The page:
Supreme Court of Pakistan today once again turned down 315 billion rupees offer of Bahria Town for regularization of illegal land in Karachi. Bahria Town made this offer in today’s hearing, but the apex court rejected it while directing the legal counsel of Bahria Town to submit revised offer. It means, apex court wants Bahria Town to pay more for Karachi’s land.
Last week Bahria Town had offered to deposit Rs 250 billion in the apex court’s dam fund to settle legal proceedings for illegally acquiring land for its projects in Karachi, Islamabad and Murree, but the Supreme Court of Pakistan turned down this massive offer. Today the Bahria Town submitted the revised offer of 315 billion rupees just for Karachi’s land, but the supreme court turned down it, deeming it much below the value of the land.
A three-judge implementation bench, headed by Justice Sheikh Azmat Saeed, gave remarks today while hearing the case pertaining to the implementation of the May 4, 2018 Supreme Court verdict against the Bahria Town Karachi project. The implementation bench had been formed after the court had discarded review petitions filed against its May 4,2018 judgement.
In the May 4 judgment, the court had declared that the grant of land to the Malir Development Authority (MDA) and its subsequent swap with land owned by Bahria Town was illegal and void. It had also directed NAB to continue its probe into the business practices employed by the developer.
Today, while terming the housing society’s settlement offer to regularise the land it is currently in possession of ‘unsatisfactory’, the bench asked Bahria Town to reconsider it.
Justice Azmat Saeed stated that in 2014, the court had set Rs225bn as the amount to be paid in order to legalise 7,000 acres of land. If one marks that up by 40 per cent [to account for inflation, other factors], the number comes up to Rs315b.
Then Ali Zafar, lawyer of Bahria Town said that his client is ready to pay Rs315b in return for the legalisation of [all] 16,896 acres of land that are disputed and that Bahria Town cannot pay more than Rs350 billion.
The Supreme Court, however, turned down this offer and said that the
Rs 315 billion is the price that Bahria Town should pay for 7,068 acres of land only while BT’s request to settle all 16,896 acres of land, to the amount the Supreme Court had fined it (Rs225bn) for possessing 7,000 acres in 2014 is unjustified.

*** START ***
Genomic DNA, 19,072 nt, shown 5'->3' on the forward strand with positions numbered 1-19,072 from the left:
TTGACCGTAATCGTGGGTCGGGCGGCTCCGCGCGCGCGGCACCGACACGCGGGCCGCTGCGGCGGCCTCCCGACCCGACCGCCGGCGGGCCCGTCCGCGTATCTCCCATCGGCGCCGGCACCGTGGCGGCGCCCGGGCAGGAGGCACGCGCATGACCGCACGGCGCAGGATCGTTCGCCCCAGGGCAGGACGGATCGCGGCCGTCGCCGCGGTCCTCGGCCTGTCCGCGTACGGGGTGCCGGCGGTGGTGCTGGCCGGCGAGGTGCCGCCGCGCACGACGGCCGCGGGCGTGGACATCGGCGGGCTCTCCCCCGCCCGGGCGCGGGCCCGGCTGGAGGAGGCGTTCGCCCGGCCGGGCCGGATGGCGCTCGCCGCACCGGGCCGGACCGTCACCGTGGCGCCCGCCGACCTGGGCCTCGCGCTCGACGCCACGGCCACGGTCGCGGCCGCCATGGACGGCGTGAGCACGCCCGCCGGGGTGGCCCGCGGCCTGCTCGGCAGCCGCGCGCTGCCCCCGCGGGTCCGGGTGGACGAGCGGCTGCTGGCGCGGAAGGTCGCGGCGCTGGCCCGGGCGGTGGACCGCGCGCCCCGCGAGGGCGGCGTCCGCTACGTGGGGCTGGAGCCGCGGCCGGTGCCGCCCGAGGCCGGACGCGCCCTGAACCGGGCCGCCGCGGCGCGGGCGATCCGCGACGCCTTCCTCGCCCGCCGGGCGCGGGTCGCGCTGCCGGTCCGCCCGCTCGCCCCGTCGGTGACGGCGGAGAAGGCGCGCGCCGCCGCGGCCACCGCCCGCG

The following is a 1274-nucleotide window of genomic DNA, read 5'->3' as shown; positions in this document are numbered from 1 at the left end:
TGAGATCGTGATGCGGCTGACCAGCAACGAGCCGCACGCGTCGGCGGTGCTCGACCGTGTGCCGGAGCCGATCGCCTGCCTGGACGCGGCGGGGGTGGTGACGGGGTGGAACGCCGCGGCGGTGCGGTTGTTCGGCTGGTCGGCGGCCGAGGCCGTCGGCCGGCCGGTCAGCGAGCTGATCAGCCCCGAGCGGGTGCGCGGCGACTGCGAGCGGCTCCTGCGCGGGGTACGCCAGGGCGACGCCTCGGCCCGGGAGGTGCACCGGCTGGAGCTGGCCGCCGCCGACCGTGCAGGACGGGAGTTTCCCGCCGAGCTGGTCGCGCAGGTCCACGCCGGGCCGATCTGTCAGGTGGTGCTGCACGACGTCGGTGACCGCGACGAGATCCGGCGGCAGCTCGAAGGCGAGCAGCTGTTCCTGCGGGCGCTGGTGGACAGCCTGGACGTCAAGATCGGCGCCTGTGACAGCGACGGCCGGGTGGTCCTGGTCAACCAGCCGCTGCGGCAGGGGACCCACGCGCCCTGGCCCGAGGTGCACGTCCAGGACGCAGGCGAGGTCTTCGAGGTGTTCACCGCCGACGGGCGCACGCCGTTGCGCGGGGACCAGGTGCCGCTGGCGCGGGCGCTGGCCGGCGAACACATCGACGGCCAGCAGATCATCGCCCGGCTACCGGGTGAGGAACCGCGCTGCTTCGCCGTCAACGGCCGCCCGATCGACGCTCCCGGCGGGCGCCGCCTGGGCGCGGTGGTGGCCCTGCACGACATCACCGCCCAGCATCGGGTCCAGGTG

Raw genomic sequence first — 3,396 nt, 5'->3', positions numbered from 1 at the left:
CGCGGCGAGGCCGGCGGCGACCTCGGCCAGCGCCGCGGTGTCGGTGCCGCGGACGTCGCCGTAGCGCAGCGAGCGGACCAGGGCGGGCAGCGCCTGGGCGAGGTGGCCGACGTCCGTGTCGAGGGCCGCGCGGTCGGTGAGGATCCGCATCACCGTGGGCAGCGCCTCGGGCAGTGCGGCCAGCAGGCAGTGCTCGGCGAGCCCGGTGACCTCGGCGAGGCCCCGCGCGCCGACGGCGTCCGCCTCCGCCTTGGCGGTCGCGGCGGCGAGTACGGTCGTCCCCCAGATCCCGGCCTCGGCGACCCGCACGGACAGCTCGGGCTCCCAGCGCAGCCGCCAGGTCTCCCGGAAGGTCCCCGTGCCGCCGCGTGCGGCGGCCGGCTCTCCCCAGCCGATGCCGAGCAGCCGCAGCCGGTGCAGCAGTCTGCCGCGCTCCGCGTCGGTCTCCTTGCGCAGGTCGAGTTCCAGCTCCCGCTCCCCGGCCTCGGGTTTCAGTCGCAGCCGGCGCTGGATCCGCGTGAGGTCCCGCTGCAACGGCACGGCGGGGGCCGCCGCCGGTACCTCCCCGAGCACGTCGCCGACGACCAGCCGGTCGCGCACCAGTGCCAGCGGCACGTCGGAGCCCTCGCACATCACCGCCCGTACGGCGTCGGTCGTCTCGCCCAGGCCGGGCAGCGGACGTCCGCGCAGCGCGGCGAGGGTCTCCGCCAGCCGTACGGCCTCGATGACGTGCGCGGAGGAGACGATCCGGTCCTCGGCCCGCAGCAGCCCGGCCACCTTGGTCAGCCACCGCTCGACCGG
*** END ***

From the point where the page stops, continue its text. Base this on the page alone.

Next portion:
Justice Azmat said: “We’re not haggling over tomatoes here”.
To this, the lawyer said his client was in a fix and was simply trying to find a way out of the matter. The defendant’s lawyer then made a final offer of Rs358b.
However, the bench said it would hear the federal and Sindh governments as well as NAB on the matter before ruling on it in the next hearing.
During the proceedings, the court also expressed displeasure on the difference in land allocation maps presented to it by the Surveyor General of Pakistan (SGP), the National Accountability Bureau (NAB) and Bahria Town. The SGP was ordered to submit a report on the matter within two weeks.
Worth to note is that last week the counsel of Bahrian Town first offered 200 billion rupees to settle this case and then increased the offer to 250 billion rupees when the supreme court rejected the offer. The implementation bench of the Supreme Court took up for hearing a case pertaining to the implementation of May 4, SC verdict against Bahria Town in which the apex court had barred Bahria Town Karachi from selling any plot or constructed apartment in the housing scheme on the outskirts of the port city, declaring the grant of land to the Malir Development Authority and its exchange with the land of the private land developers illegal.
Justice Azmat Saeed, the head of three-member bench, reminded the counsel that a fine of Rs285 billion had been imposed on Bahria Town in 2004 and if fine money is increased by 40 per cent, the payable amount will surge to 300 billion rupees. Justice Saeed observed that three separate verdicts had been passed against Bahria Town, so it should make separate and reasonable offers for its projects in Karachi, Islamabad and Murree.
Justice Saeed Azmat rejected both offers _ 200 billion and 250 billion rupees by Bahria Town and said that the court can ask the National Accountability Bureau to file a reference in this case. However, the Bahria Town counsel has sought one week’s time to file a reply. Justice Saeed granted the plea and directed Bahria Town to submit written offers in all the three cases.